Consider the following case:

Erzsebet was a Gundarakite devoted to a cruel god. She would speak of rebellion, of liberating the Gundarakite, but only insofar as it secured the service of would-be rebels. She would regularly turn her own people in to the Garda if they inconvenienced her, and use her underlings in crude and perverse ways. For her, it was always a matter of power and control. When the Black Army liberated much of Gundarak without using the cruelty of her dark god, Erzsebet became a collaborator with the Tyrant. She assisted the oppressor willingly, and murdered Black Army leadership. She betrayed her own people, liberty and the common good. Why? Unlike Orsolya, she had been thoroughly repressed. Indoctrinated into a cruel cult, she was unable to see the world in terms other than that of the tyrant; power and control.

I chose the case of a “rebel” to make my point here. It is easy for the oppressed to become the oppressor when they forget the values that called them to resist in the first place. When hate and cruelty are the core of a subject’s motivation, they fall to the malady of the tyrant. When might makes right, the individual can never truly be free. They will forever be constrained by threat, unable to build a world they themselves are not trapped in.

Realising the Shadow

In my youth I wrote about “awakening” the shadow. I will write more on this, in time, but it is not for public print. At the time I thought it important not just to heal, but to push someone to be exceptional. I have observed supernatural effects in doing so, but such practice was arrogant. To push others is to do more than an alienist should. It is to abuse a trust placed in a doctor by a patient.  So I wish to amend my earlier publication here: the ambition of the alienist should be to realise the Shadow of the subject, not awaken it.

We classically employ the alienist to treat the insane; those that have experienced significant outburst. This is important, of course, but I believe the practice should extend to the tending of the wellness of all. One need not be insane, to have some degree of repression. I think it a rather universal state. We should aim to help all in our communities with their trauma, grief, ambitions and dreams. We should recognise where repression is being driven by economics, and insist that the State work to correct it.

The road to freedom is long, but worth it.

Doctor Katja Vinter

The Arcane Fundamentals series details the workings of wizardry and vancian magic according to 3.x sources. Useful as an IC reference for wizard PCs.

Spoiler: Arcane Fundamentals I • show
Title: Arcane Fundamentals I: Spellbooks
Icon (book's appearance, if known): Any
Suggested locations (eg. Houlgraves', Castle Ravenloft, Port-à-Lucine library, etc.): Port-a-Lucine Magic Stores
Content: Contents:
1. Spellbooks.
2. Spell Preparation.
3. Spell Recording.
4. Arcanabula Variants.
Distinction in forms of spellbook are covered in section one. Section two covers how exactly a wizard prepares a spell. Section three details how spells are recorded and section four details spellbook variants.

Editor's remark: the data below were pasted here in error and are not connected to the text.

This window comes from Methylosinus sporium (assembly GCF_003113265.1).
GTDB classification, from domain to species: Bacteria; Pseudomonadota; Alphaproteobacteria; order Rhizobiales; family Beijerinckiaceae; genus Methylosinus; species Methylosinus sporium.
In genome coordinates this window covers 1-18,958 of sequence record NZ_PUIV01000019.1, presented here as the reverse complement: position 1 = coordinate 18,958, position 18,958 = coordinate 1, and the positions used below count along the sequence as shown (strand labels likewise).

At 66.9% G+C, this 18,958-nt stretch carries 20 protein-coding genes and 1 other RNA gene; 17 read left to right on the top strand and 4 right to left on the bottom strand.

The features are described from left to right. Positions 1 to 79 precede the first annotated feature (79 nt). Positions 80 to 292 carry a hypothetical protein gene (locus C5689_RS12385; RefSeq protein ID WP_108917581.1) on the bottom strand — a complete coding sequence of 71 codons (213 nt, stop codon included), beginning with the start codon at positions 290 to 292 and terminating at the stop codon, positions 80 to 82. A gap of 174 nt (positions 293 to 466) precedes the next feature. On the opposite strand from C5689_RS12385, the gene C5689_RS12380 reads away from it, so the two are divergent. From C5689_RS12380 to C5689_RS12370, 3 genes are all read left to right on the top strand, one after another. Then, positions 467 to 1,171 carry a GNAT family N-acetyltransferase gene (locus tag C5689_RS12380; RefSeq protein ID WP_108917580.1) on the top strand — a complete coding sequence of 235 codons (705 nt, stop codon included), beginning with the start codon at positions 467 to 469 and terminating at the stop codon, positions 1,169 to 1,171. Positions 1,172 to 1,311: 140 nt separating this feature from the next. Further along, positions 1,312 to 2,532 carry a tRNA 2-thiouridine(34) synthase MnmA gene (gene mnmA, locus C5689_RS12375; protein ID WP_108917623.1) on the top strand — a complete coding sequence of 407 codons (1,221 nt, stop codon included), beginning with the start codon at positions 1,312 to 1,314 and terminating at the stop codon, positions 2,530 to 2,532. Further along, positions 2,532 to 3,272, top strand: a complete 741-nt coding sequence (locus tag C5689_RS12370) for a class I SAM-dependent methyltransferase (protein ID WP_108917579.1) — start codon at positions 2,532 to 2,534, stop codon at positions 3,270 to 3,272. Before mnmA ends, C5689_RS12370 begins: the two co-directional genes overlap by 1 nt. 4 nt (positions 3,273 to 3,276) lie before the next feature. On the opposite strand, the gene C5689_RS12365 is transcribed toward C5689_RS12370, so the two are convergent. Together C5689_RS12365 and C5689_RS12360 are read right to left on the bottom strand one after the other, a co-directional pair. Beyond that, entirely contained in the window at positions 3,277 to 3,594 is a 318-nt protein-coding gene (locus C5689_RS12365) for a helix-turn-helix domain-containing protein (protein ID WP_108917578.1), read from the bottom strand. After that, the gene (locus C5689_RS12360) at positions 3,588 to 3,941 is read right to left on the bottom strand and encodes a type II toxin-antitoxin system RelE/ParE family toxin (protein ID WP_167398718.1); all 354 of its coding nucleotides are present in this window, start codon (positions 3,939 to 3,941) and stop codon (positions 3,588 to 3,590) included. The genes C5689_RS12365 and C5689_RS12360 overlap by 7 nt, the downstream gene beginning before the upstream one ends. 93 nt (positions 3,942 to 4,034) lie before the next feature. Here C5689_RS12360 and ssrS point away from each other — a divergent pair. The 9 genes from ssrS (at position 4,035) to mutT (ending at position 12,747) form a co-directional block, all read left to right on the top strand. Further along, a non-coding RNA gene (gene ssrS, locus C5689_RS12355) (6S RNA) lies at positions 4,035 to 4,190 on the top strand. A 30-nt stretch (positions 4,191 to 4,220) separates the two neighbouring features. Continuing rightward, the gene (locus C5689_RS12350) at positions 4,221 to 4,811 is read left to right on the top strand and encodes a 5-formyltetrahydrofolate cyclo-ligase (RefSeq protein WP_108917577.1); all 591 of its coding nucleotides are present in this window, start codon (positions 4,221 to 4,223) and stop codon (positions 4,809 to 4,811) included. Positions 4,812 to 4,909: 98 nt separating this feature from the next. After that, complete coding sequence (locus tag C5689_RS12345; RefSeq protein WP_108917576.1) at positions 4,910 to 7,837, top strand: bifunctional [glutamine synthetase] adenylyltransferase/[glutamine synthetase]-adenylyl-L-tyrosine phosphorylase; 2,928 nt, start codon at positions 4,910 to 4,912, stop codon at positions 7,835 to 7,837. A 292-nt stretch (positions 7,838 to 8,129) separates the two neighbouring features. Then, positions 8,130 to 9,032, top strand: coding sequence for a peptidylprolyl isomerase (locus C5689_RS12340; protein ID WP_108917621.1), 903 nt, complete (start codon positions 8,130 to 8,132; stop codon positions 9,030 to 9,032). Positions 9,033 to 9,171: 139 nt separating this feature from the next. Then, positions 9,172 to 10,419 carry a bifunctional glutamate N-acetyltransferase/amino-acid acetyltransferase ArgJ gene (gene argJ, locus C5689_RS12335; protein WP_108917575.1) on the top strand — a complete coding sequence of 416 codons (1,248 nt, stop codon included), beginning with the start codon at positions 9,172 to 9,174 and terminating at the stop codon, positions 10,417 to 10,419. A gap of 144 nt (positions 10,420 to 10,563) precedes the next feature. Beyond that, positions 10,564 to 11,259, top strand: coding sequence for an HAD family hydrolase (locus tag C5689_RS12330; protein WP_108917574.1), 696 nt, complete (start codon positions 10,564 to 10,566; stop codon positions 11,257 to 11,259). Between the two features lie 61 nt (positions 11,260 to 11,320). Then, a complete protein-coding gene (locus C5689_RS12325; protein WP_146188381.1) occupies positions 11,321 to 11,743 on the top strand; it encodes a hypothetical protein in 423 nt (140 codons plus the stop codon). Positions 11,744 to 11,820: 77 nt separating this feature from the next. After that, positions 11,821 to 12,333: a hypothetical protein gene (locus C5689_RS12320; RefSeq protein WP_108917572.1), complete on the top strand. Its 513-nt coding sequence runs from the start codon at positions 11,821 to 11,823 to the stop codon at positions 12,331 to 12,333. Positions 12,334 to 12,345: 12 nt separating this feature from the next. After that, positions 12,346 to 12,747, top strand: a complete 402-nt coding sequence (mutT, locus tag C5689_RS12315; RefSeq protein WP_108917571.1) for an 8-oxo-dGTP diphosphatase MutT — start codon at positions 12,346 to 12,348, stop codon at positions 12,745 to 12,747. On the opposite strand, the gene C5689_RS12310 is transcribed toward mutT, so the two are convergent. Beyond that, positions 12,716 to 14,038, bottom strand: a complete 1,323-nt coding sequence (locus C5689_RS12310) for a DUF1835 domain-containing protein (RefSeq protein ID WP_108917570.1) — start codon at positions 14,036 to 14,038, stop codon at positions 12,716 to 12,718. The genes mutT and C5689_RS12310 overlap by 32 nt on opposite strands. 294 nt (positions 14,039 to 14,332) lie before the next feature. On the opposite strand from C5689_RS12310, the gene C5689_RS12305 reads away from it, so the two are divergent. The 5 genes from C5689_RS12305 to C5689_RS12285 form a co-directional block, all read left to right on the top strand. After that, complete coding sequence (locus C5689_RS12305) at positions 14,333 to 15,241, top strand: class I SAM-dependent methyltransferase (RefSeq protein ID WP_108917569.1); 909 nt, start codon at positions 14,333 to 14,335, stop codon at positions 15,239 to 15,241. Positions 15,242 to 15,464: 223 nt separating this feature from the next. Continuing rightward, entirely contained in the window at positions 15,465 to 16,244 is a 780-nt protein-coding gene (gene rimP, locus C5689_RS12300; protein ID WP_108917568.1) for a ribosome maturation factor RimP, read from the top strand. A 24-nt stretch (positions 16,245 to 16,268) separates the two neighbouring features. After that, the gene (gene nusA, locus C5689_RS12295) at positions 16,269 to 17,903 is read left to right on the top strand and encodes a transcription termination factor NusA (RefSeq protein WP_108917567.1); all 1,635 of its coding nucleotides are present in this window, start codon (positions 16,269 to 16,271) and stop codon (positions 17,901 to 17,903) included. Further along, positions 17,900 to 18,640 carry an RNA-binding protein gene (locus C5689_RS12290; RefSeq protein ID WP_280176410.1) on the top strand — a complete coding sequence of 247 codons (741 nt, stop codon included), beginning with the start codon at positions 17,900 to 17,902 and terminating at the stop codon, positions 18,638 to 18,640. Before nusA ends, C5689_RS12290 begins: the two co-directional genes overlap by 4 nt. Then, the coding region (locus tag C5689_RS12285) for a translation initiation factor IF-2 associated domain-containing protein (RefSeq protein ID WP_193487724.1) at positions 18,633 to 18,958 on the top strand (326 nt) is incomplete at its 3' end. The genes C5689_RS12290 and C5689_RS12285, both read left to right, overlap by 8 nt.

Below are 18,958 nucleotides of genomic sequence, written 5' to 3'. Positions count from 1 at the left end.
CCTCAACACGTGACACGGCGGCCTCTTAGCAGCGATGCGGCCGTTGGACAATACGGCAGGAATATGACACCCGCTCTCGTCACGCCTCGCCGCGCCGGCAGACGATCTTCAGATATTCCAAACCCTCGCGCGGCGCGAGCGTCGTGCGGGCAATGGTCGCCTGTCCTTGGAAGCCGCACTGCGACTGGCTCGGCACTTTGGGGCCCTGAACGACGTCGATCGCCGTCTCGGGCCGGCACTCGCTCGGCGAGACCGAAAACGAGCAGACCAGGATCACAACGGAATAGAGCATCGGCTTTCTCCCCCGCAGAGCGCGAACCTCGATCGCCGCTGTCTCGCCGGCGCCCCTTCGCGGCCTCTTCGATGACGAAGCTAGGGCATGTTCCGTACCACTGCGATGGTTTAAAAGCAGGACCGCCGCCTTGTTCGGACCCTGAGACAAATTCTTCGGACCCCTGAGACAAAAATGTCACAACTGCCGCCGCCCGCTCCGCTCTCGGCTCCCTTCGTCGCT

1. Spellbooks:
The spellbook is where spells are recorded. Obviously. Wizards generally keep two forms of spellbook. The one you see most often is called the arcanabula. It’s a collection of completed arcane formulae and notes kept by a wizard for daily preparation. The book most wizards keep securely locked away is the great book, or grimoire. The grimoire is where the wizard records the full process by which they came to understand a given spell. This is an involved text that contains a wizard’s life work. In order to cast a spell, a wizard must first have comprehended it absolutely. Spells are expressions unlike any other mode of communication or language because they are expressions of objective truth. A wizard must understand that truth, typically through study and formulae in order to prepare and cast a spell. That study is documented primarily in the grimoire.
2. Spell Preparation:
While a wizard can prepare spells using the grimoire, they carry an arcanabula for reasons of practicality and efficiency. Casting a spell requires study of its formula in the arcanabula. It is during this study the casting of a spell actually begins, which is why this process requires intense concentration on the wizard’s part. All spells have a break before completion worked into them that the wizard may cast the spell to the verge of completion, then maintain it in their mind. When the spell is invoked with gestures and incantation the casting is complete, and the spell is released. This is why a prepared spell can be cast only once, typically. The wizard has not forgotten how to cast the spell, they simply require time, energy and their arcanabula to begin the process of casting another.
Because the essential expression of each spell is universal, every wizard’s formulae will converge on the same essential elements. However, the annotations and method of expression may vary. For this reason a wizard may use any arcanabula to prepare a spell they have studied, provided they have time to decipher the method of recording.